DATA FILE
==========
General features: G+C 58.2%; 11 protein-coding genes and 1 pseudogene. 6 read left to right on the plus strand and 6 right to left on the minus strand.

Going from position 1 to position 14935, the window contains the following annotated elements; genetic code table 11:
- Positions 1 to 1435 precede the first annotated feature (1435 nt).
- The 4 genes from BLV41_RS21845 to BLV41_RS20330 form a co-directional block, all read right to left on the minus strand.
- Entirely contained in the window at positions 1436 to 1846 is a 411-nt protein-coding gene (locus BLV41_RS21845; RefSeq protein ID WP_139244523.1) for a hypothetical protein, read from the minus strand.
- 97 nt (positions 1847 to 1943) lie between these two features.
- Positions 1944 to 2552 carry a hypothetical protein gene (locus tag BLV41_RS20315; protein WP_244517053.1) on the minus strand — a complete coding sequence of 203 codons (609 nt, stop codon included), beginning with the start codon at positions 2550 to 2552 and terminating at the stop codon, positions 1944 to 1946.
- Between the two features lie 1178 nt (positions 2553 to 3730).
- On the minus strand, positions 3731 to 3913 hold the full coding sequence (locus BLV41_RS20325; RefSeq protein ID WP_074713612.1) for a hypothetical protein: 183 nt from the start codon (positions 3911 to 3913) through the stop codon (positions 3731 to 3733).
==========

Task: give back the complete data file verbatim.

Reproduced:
General features: G+C 58.2%; 11 protein-coding genes and 1 pseudogene. 6 read left to right on the plus strand and 6 right to left on the minus strand.

Going from position 1 to position 14935, the window contains the following annotated elements; genetic code table 11:
- Positions 1 to 1435 precede the first annotated feature (1435 nt).
- The 4 genes from BLV41_RS21845 to BLV41_RS20330 form a co-directional block, all read right to left on the minus strand.
- Entirely contained in the window at positions 1436 to 1846 is a 411-nt protein-coding gene (locus BLV41_RS21845; RefSeq protein ID WP_139244523.1) for a hypothetical protein, read from the minus strand.
- 97 nt (positions 1847 to 1943) lie between these two features.
- Positions 1944 to 2552 carry a hypothetical protein gene (locus tag BLV41_RS20315; protein WP_244517053.1) on the minus strand — a complete coding sequence of 203 codons (609 nt, stop codon included), beginning with the start codon at positions 2550 to 2552 and terminating at the stop codon, positions 1944 to 1946.
- Between the two features lie 1178 nt (positions 2553 to 3730).
- On the minus strand, positions 3731 to 3913 hold the full coding sequence (locus BLV41_RS20325; RefSeq protein ID WP_074713612.1) for a hypothetical protein: 183 nt from the start codon (positions 3911 to 3913) through the stop codon (positions 3731 to 3733).